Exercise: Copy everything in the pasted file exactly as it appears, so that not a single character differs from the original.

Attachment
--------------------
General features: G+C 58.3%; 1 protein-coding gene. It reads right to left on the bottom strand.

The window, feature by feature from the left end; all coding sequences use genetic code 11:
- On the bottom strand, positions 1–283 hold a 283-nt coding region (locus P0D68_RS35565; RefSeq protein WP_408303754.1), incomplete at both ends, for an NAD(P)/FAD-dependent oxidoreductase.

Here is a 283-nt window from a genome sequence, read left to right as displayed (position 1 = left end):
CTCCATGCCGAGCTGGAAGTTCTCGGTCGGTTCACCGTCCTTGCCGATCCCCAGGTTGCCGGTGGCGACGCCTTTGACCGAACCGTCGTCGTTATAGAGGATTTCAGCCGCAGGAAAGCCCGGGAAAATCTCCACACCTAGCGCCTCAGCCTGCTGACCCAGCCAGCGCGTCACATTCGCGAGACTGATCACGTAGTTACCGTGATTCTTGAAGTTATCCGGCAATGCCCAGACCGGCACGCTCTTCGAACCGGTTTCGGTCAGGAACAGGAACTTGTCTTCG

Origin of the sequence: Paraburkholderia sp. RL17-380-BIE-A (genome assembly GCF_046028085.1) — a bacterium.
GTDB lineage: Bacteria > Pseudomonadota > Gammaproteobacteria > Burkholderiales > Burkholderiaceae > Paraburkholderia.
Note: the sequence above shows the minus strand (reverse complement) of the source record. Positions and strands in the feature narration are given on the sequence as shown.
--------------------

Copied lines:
General features: G+C 58.3%; 1 protein-coding gene. It reads right to left on the bottom strand.

The window, feature by feature from the left end; all coding sequences use genetic code 11:
- On the bottom strand, positions 1–283 hold a 283-nt coding region (locus P0D68_RS35565; RefSeq protein WP_408303754.1), incomplete at both ends, for an NAD(P)/FAD-dependent oxidoreductase.

Here is a 283-nt window from a genome sequence, read left to right as displayed (position 1 = left end):
CTCCATGCCGAGCTGGAAGTTCTCGGTCGGTTCACCGTCCTTGCCGATCCCCAGGTTGCCGGTGGCGACGCCTTTGACCGAACCGTCGTCGTTATAGAGGATTTCAGCCGCAGGAAAGCCCGGGAAAATCTCCACACCTAGCGCCTCAGCCTGCTGACCCAGCCAGCGCGTCACATTCGCGAGACTGATCACGTAGTTACCGTGATTCTTGAAGTTATCCGGCAATGCCCAGACCGGCACGCTCTTCGAACCGGTTTCGGTCAGGAACAGGAACTTGTCTTCG

Origin of the sequence: Paraburkholderia sp. RL17-380-BIE-A (genome assembly GCF_046028085.1) — a bacterium.
GTDB lineage: Bacteria > Pseudomonadota > Gammaproteobacteria > Burkholderiales > Burkholderiaceae > Paraburkholderia.
Note: the sequence above shows the minus strand (reverse complement) of the source record. Positions and strands in the feature narration are given on the sequence as shown.